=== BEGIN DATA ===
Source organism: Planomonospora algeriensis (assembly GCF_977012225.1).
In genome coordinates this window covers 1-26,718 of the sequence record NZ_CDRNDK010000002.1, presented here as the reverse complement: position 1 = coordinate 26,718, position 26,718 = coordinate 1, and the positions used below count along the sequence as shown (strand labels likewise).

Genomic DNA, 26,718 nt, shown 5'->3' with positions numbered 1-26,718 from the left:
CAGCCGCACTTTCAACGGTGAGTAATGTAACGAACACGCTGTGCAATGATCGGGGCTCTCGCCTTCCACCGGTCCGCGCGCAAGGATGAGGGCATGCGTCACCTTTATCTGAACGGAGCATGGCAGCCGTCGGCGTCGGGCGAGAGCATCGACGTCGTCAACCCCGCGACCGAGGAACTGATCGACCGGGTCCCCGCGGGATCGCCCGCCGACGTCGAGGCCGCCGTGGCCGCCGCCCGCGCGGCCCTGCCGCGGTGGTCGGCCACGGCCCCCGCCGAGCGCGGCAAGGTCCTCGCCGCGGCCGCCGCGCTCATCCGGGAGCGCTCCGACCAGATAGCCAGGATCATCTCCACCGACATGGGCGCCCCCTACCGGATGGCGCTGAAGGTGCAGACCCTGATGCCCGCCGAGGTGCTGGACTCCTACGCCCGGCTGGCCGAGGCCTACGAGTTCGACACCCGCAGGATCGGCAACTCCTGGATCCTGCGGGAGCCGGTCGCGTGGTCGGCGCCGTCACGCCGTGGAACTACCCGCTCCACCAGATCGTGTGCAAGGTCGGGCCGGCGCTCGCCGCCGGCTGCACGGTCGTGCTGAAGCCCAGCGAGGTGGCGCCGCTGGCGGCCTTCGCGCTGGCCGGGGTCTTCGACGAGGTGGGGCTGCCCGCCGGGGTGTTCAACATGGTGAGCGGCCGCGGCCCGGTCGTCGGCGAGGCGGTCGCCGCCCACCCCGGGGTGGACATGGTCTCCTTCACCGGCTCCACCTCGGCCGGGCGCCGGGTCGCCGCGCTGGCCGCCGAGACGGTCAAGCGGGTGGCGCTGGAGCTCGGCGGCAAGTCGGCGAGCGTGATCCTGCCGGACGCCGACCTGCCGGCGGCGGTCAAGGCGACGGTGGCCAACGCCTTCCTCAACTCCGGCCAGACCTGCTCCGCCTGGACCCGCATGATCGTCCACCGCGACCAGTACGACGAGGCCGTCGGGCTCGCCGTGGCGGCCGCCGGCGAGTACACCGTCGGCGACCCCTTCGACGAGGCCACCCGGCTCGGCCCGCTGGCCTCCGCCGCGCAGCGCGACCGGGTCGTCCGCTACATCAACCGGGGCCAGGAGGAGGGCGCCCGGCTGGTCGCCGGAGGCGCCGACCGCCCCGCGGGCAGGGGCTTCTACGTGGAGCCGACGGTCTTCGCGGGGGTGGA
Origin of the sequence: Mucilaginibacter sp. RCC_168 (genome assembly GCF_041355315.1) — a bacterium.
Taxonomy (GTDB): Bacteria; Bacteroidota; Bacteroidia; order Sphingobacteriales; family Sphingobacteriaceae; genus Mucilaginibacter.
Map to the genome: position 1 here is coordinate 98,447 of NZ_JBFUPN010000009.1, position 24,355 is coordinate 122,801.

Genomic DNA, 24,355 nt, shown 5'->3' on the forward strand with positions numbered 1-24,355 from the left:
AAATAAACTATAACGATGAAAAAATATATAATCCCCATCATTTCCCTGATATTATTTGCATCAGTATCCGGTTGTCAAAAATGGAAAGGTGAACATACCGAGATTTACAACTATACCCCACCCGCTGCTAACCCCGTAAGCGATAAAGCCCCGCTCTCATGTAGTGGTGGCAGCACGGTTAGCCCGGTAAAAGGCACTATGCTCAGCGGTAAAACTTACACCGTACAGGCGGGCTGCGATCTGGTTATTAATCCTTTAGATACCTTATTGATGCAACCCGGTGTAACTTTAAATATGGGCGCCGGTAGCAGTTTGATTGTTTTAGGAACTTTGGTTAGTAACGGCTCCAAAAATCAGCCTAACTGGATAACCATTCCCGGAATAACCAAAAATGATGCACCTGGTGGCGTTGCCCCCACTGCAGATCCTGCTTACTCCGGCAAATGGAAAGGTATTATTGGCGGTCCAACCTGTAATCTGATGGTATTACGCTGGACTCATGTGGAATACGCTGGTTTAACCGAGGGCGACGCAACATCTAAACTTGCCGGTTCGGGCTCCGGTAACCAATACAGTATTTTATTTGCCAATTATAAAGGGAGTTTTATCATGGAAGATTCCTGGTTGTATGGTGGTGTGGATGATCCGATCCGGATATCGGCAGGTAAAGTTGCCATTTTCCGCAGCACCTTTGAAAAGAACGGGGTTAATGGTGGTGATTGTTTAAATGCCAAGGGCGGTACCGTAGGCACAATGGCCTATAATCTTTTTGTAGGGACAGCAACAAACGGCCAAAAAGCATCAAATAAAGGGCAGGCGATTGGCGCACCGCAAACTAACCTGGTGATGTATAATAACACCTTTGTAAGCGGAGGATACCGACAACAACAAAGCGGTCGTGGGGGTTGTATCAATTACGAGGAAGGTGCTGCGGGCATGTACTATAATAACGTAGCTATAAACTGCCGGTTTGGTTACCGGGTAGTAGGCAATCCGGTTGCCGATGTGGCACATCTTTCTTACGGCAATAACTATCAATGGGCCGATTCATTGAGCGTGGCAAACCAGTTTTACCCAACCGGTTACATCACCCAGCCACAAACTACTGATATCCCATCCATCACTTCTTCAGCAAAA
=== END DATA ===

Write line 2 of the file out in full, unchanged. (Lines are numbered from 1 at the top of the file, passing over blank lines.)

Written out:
In genome coordinates this window covers 1-26,718 of the sequence record NZ_CDRNDK010000002.1, presented here as the reverse complement: position 1 = coordinate 26,718, position 26,718 = coordinate 1, and the positions used below count along the sequence as shown (strand labels likewise).